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Before starting this Roasted Sea Bass, Oyster Espuma, Pan Seared Leeks and Fennel Broth, make sure you have organised all the necessary ingredients.
For the fennel broth: Cut the onions in half, without peeling.
Place in a non-stick frying pan and cook until caramelized.
Cut the carrots in big chunks, without peeling.
Cut the garlic head in half. It is not necessary to peel.
Separate the green part of the leeks and cut into large slices.
Cut the fennel bulbs into big chunks.
Mix the vegetables (except the garlic head) in a blender. The vegetable pieces should be sufficiently small in order to be mixed properly.
When the onions are caramelized...
... place in a stewpot to sweat in olive oil. Add the mixed vegetables and garlic head.
Season with salt.
Add a big sprig of thyme and 2 bay leaves.
Flambé the pastis in a small saucepan...
... and when the flame is gone, add to the vegetables.
Moisten with cold water so that the vegetables are completely immersed.
Cover and bring to a boil. When the preparation boils, simmer on a gentle boil.
For the preparation of the sea bass: Remove the scales and guts with a scaler. Remove the head.
Fillet the fish using a sharpened sole fillet knife. Run the knife down the spine to the tail...
... and lift the fillet.
Let the knife follow the rib bone.
Remove the fillet and trim. Repeat the same operation for the second fillet.
Cut into portions.
Bone the fillets. Leave the skin on. Reserve in the fridge.
For the oyster espuma: Open the oysters and pour their natural moisture in a bowl. Reserve the oysters for 5 minutes, the time for them to recreate their moisture then pour into the bowl.
Pass the moisture through a fine sieve to get rid of small bits of shells. Repeat the same operation with the remaining oysters.
Pour the oysters water into a small saucepan. Add a bit of lemon juice. Season with salt and pepper. Place on the heat...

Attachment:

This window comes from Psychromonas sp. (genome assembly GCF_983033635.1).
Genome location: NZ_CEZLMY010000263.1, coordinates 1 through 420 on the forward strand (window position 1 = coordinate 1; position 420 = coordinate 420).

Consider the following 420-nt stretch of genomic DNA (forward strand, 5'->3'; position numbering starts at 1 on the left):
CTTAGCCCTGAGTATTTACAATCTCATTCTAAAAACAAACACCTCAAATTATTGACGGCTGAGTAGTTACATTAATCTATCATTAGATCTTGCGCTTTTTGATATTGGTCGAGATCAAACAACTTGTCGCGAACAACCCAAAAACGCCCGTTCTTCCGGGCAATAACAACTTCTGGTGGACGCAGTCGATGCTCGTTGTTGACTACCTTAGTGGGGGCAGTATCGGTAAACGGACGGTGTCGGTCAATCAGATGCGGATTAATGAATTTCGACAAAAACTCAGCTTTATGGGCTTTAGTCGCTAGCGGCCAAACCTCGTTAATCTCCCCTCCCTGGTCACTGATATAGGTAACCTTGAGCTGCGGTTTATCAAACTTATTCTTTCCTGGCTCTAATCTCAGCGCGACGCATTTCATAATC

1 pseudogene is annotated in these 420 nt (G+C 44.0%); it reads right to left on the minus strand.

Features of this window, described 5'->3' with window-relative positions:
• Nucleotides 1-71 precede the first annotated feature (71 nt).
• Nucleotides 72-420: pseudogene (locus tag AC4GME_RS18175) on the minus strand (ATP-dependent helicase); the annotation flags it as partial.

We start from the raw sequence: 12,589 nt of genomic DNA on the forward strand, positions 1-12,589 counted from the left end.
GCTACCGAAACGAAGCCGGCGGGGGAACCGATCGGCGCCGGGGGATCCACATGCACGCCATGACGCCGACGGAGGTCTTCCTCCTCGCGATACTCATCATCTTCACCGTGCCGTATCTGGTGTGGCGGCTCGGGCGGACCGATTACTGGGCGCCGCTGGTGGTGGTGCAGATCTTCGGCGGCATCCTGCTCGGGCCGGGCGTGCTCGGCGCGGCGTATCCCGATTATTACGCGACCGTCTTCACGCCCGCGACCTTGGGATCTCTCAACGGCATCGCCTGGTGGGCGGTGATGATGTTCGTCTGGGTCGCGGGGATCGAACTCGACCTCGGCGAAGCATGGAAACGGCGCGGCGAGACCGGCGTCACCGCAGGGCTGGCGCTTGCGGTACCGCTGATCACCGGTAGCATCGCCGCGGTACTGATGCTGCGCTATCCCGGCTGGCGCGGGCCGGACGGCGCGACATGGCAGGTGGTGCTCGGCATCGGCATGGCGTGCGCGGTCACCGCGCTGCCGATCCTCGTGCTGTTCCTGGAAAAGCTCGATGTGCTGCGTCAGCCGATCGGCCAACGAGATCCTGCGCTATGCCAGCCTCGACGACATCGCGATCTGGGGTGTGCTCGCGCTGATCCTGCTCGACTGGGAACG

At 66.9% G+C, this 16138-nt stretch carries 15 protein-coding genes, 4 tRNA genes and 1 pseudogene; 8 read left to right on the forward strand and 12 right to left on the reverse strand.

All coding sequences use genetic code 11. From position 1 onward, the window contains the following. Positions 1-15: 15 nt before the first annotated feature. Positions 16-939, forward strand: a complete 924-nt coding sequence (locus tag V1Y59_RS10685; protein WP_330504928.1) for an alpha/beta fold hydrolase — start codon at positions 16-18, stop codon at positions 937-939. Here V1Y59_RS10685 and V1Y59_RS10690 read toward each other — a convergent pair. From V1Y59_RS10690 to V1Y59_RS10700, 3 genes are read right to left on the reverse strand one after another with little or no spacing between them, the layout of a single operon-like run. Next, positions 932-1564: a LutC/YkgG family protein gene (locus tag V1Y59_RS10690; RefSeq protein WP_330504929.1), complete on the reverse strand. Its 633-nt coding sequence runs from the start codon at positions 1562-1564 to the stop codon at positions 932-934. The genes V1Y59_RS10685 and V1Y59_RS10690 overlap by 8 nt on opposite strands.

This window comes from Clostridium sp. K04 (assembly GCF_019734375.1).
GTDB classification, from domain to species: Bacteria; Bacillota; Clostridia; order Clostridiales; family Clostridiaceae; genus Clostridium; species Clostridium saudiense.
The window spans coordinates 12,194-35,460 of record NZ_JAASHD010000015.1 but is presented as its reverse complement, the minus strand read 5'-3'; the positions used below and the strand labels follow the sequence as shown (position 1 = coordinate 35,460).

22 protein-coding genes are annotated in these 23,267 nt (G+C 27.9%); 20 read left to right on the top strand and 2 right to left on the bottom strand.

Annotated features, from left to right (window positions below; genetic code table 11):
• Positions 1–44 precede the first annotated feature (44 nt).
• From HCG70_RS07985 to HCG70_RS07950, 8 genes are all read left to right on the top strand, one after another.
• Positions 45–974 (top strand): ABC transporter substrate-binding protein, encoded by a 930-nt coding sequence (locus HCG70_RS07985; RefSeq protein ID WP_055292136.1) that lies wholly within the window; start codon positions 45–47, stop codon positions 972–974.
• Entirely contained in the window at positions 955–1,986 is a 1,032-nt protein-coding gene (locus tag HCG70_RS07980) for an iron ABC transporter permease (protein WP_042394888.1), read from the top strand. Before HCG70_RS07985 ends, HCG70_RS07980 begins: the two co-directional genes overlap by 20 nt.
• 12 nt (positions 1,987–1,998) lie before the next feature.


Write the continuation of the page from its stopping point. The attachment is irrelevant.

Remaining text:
... and add the soy lecithin powder (10g per litre).
Combine with a whisk.
Use a hand mixer to create a foam. Tip the saucepan to incorporate air in the preparation to make a foam with a strong iodine taste.
For the pan seared leeks: Cut the leeks in half lengthwise. leave the stem base to ensure the leeks will stay together.
Pour some olive oil in a non-stick frying pan.
When the frying pan is hot, place the leeks, flat side facing down.
Salt and brown gently. Do not cover with a lid, as the point of this cooking method is to obtain a contrasting texture.
Add a pinch of water to deglaze the cooking juices and finish the cooking. Keep warm.
For the broth (continued): Pass the broth through a chinois with metal mesh. Press the ingredients firmly to extract as much flavour as possible.
Pour the sieved broth in a saucepan and reduce to strengthen the flavour.
Transfer some broth (the equivalent of 2 ladles) into a separate saucepan and reduce.
Measure the xanthan gum with a digital kitchen scale. The reference quantity is 6g for 1 litre of reduced broth.
Add the xanthan gum in the hot broth...
... and combine with a hand mixer.
In this recipe, the xanthan gum is used as a binding agent.
Pour the thick broth into a squeeze sauce bottle and keep warm.
For the cooking of the sea bass: Season the fillets with salt and Espelette pepper
Cook on one side (skin down) in a non-stick frying pan and a little olive oil.
When you see the flesh is white up to 1/2, the cooking in the frying pan is nearly done.
For the finish: Trim the leeks so they all have the same dimensions.
Remove the stem base.
Place the hot leeks at the bottom of a plate.
Place the sea bass fillet on top, with the skin side up.
Add a few toasted pine nuts...
... and a little fleur de sel.
Fill the bottom of the plate with hot fennel broth. This will finish cooking the sea bass.
Add a few drops of the reduced broth...
... thickened with xanthan gum.
Place some oyster espuma on the surface.
Garnish with a few fennel leaves.
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